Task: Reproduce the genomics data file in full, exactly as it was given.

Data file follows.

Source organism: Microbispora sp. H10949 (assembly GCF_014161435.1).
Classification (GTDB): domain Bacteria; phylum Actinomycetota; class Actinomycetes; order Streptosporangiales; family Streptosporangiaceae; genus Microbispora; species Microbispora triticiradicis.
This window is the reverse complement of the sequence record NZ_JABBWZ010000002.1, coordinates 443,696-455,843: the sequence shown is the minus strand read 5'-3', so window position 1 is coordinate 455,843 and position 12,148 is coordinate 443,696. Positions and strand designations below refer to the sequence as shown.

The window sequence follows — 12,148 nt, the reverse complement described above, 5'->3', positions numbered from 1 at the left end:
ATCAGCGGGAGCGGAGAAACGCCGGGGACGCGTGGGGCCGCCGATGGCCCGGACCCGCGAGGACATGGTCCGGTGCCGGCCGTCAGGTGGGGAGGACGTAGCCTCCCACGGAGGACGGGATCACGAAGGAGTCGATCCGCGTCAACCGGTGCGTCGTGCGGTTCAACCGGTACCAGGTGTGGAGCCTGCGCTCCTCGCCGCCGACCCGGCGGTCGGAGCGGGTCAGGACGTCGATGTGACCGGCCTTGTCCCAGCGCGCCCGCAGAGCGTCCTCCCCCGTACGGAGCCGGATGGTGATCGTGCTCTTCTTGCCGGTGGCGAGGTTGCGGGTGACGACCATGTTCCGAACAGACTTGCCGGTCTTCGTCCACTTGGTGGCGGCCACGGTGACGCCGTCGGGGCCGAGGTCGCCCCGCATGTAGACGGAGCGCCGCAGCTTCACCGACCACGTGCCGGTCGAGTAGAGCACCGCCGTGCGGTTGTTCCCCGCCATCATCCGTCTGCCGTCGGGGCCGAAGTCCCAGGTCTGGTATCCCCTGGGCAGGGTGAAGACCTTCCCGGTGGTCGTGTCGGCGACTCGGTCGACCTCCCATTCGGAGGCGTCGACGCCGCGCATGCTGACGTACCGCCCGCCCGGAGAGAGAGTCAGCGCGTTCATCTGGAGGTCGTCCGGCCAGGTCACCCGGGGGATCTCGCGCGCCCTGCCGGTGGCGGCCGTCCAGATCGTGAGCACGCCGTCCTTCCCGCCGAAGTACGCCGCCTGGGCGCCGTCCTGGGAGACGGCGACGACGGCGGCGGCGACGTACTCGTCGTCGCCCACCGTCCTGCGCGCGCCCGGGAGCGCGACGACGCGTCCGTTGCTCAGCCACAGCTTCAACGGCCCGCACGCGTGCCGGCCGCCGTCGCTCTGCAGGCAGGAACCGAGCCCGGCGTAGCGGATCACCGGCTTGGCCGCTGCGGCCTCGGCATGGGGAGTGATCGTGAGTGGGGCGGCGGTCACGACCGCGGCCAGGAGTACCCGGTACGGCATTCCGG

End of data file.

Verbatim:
Source organism: Microbispora sp. H10949 (assembly GCF_014161435.1).
Classification (GTDB): domain Bacteria; phylum Actinomycetota; class Actinomycetes; order Streptosporangiales; family Streptosporangiaceae; genus Microbispora; species Microbispora triticiradicis.
This window is the reverse complement of the sequence record NZ_JABBWZ010000002.1, coordinates 443,696-455,843: the sequence shown is the minus strand read 5'-3', so window position 1 is coordinate 455,843 and position 12,148 is coordinate 443,696. Positions and strand designations below refer to the sequence as shown.

The window sequence follows — 12,148 nt, the reverse complement described above, 5'->3', positions numbered from 1 at the left end:
ATCAGCGGGAGCGGAGAAACGCCGGGGACGCGTGGGGCCGCCGATGGCCCGGACCCGCGAGGACATGGTCCGGTGCCGGCCGTCAGGTGGGGAGGACGTAGCCTCCCACGGAGGACGGGATCACGAAGGAGTCGATCCGCGTCAACCGGTGCGTCGTGCGGTTCAACCGGTACCAGGTGTGGAGCCTGCGCTCCTCGCCGCCGACCCGGCGGTCGGAGCGGGTCAGGACGTCGATGTGACCGGCCTTGTCCCAGCGCGCCCGCAGAGCGTCCTCCCCCGTACGGAGCCGGATGGTGATCGTGCTCTTCTTGCCGGTGGCGAGGTTGCGGGTGACGACCATGTTCCGAACAGACTTGCCGGTCTTCGTCCACTTGGTGGCGGCCACGGTGACGCCGTCGGGGCCGAGGTCGCCCCGCATGTAGACGGAGCGCCGCAGCTTCACCGACCACGTGCCGGTCGAGTAGAGCACCGCCGTGCGGTTGTTCCCCGCCATCATCCGTCTGCCGTCGGGGCCGAAGTCCCAGGTCTGGTATCCCCTGGGCAGGGTGAAGACCTTCCCGGTGGTCGTGTCGGCGACTCGGTCGACCTCCCATTCGGAGGCGTCGACGCCGCGCATGCTGACGTACCGCCCGCCCGGAGAGAGAGTCAGCGCGTTCATCTGGAGGTCGTCCGGCCAGGTCACCCGGGGGATCTCGCGCGCCCTGCCGGTGGCGGCCGTCCAGATCGTGAGCACGCCGTCCTTCCCGCCGAAGTACGCCGCCTGGGCGCCGTCCTGGGAGACGGCGACGACGGCGGCGGCGACGTACTCGTCGTCGCCCACCGTCCTGCGCGCGCCCGGGAGCGCGACGACGCGTCCGTTGCTCAGCCACAGCTTCAACGGCCCGCACGCGTGCCGGCCGCCGTCGCTCTGCAGGCAGGAACCGAGCCCGGCGTAGCGGATCACCGGCTTGGCCGCTGCGGCCTCGGCATGGGGAGTGATCGTGAGTGGGGCGGCGGTCACGACCGCGGCCAGGAGTACCCGGTACGGCATTCCGG